Genetic Evidence for an Ethnic Diversity in the Susceptibility to Meniere's Disease.
Ohmen, Jeffrey Douglass *; White, Cory H. +; Li, Xin *; Wang, Juemei *; Fisher, Laurel M. ++; Zhang, Huan [S]; Derebery, Mary Jennifer *; Friedman, Rick A. *[//]
Otology & Neurotology.
34(7):1336-1341, September 2013.
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Background: Meniere's disease (MD) is a debilitating disorder of the inner ear characterized by cochlear and vestibular dysfunction. The cause of this disease is still unknown, and epidemiological data for MD are sparse. From the existing literature, women seem to be more susceptible than men, and Caucasians seem to be more susceptible than Asians.
Objective: In this article, we characterize a large definite MD cohort for sex and age of onset of disease and use molecular genetic methodologies to characterize ethnicity.
Study Design: Medical record review for sex and age of onset. Ancestry analysis compared results from the principal component analysis of whole-genome genotype data from MD patients to self-identified ancestry in control samples.
Setting: House Clinic in Los Angeles.
Patients: Definitive MD patients.
Results: Our review of medical records for definitive MD patients reveals that women are more susceptible than men. We also find that men and women have nearly identical age of onset for disease. Lastly, interrogation of molecular genetic data with principal component analysis allowed detailed observations about the ethnic ancestry of our patients. Comparison of the ethnicity of MD patients presenting to our tertiary care clinic with the self-recollected ethnicity of all patients visiting the clinic revealed an ethnic bias, with Caucasians presenting at a higher frequency than expected and the remaining major ethnicities populating Los Angeles (Hispanics, Blacks, and Asians) presenting at a lower frequency than expected.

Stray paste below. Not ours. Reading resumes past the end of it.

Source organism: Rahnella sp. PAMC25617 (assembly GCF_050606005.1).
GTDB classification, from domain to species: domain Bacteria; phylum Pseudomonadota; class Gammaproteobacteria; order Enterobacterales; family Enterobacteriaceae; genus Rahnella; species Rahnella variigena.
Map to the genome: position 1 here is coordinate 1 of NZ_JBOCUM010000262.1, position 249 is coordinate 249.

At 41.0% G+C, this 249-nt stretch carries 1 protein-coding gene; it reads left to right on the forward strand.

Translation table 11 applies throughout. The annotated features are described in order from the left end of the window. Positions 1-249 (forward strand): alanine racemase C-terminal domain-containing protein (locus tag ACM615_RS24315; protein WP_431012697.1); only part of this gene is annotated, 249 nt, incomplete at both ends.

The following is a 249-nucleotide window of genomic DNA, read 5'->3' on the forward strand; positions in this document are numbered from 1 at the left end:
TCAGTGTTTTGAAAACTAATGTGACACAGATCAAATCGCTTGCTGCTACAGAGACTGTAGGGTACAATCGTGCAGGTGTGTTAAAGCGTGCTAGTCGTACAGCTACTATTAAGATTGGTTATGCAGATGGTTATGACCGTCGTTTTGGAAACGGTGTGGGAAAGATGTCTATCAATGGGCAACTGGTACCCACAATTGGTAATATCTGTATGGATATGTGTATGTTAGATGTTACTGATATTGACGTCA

Conclusion: To the best of our knowledge, this report is the first ethnic characterization of a large MD cohort from a large metropolitan region using molecular genetic data. Our data suggest that there is a bias in sex and ethnic susceptibility to this disease.
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